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The last cable in the case was the 24 pin motherboard power. This is the hardest of all of the cables to work with both because of the location in the middle of the case and also because of the number of cables. I worked on it for a while to get things lined up but it didn’t come out as good as I would like. I plan on revisiting this one in the future to get it cleaned up. There seemed to be a twist up under the case in the bottom of this cable, preventing it from looping up and down like I had wanted.

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CableMod also sent over one of their newly introduced sleeved power cables with the same bright orange ModMesh sleeving on it and I must say the cable looks amazing. They now also have Ethernet cables as well. I might have to order an Ethernet and power cable to match my LAN rig so it will be easy to spot which cable is mine at events! The sleeving is tight on the cable and you can’t see through it at all. The sleeving then slips up under the connections on both ends so there is no need for heat shrink tubing or anything like that.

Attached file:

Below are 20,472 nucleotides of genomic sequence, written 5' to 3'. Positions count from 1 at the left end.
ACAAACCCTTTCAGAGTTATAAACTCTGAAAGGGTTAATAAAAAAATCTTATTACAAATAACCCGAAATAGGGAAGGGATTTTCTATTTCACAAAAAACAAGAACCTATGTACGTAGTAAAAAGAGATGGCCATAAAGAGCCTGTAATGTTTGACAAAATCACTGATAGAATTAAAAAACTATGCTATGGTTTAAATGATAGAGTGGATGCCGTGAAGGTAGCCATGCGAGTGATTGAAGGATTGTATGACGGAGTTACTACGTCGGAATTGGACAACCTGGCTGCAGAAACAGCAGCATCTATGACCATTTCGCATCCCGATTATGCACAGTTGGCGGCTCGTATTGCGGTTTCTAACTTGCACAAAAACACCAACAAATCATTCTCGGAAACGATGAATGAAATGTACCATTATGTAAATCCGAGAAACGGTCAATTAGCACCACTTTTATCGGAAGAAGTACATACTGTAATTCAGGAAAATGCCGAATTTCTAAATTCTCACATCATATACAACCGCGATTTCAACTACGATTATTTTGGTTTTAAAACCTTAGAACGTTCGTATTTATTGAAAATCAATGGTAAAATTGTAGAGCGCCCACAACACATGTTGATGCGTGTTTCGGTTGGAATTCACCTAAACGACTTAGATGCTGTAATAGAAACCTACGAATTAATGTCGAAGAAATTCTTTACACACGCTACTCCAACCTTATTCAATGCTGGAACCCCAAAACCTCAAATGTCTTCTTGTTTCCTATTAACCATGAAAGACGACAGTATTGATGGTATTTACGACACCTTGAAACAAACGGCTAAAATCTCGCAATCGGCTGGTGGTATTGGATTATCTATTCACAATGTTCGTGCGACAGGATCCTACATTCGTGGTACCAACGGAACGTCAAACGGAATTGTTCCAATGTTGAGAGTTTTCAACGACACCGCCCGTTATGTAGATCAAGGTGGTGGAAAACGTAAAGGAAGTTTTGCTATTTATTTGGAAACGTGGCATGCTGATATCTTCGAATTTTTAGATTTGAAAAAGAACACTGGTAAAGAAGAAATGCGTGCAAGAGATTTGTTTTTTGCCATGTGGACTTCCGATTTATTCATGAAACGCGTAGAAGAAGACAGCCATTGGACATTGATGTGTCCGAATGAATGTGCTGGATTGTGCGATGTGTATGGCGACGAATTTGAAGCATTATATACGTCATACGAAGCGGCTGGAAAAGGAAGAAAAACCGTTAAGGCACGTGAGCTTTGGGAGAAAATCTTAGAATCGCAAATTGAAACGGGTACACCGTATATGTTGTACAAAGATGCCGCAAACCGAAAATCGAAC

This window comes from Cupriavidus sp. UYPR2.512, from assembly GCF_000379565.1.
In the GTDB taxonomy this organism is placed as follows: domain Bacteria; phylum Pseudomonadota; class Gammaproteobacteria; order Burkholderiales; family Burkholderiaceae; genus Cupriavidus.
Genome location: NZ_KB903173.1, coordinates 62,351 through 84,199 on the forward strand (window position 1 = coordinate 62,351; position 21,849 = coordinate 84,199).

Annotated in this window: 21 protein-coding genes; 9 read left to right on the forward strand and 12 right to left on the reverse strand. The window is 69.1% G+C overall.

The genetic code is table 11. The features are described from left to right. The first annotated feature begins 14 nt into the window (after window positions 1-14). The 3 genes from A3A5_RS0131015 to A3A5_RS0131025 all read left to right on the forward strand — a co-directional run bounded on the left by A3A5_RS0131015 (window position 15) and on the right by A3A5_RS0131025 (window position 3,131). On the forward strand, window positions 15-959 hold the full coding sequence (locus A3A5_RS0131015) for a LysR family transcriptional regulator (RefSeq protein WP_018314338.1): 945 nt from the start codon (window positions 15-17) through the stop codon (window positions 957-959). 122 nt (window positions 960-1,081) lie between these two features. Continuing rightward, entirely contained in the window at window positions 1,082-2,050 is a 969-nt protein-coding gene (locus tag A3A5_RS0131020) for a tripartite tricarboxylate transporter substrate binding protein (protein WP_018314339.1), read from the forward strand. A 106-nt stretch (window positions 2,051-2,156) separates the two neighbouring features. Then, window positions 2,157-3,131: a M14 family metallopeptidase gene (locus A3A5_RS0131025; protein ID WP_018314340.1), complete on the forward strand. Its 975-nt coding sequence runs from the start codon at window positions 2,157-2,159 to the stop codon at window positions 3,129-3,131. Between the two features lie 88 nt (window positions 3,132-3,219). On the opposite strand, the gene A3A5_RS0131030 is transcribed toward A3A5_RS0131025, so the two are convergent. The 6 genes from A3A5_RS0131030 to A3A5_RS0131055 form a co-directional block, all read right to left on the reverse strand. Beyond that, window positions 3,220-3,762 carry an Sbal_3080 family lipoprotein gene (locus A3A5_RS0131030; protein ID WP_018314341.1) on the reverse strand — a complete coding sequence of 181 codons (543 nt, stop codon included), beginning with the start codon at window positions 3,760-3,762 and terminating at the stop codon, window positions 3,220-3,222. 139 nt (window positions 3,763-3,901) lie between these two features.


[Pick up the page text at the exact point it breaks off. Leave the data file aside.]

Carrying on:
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Stay tuned for more coverage, now that the build is all together it is time to see how it performs.

Author Bio
Author: garfi3ldWebsite:
You might call him obsessed or just a hardcore geek. Wes's obsession with gaming hardware and gadgets isn't anything new, he could be found taking things apart even as a child. When not poking around in PC's he can be found playing League of Legends, Awesomenauts, or Civilization 5 or watching a wide variety of TV shows and Movies. A car guy at heart, the same things that draw him into tweaking cars apply when building good looking fast computers. If you are interested in writing for Wes here at LanOC you can reach out to him directly using our contact form.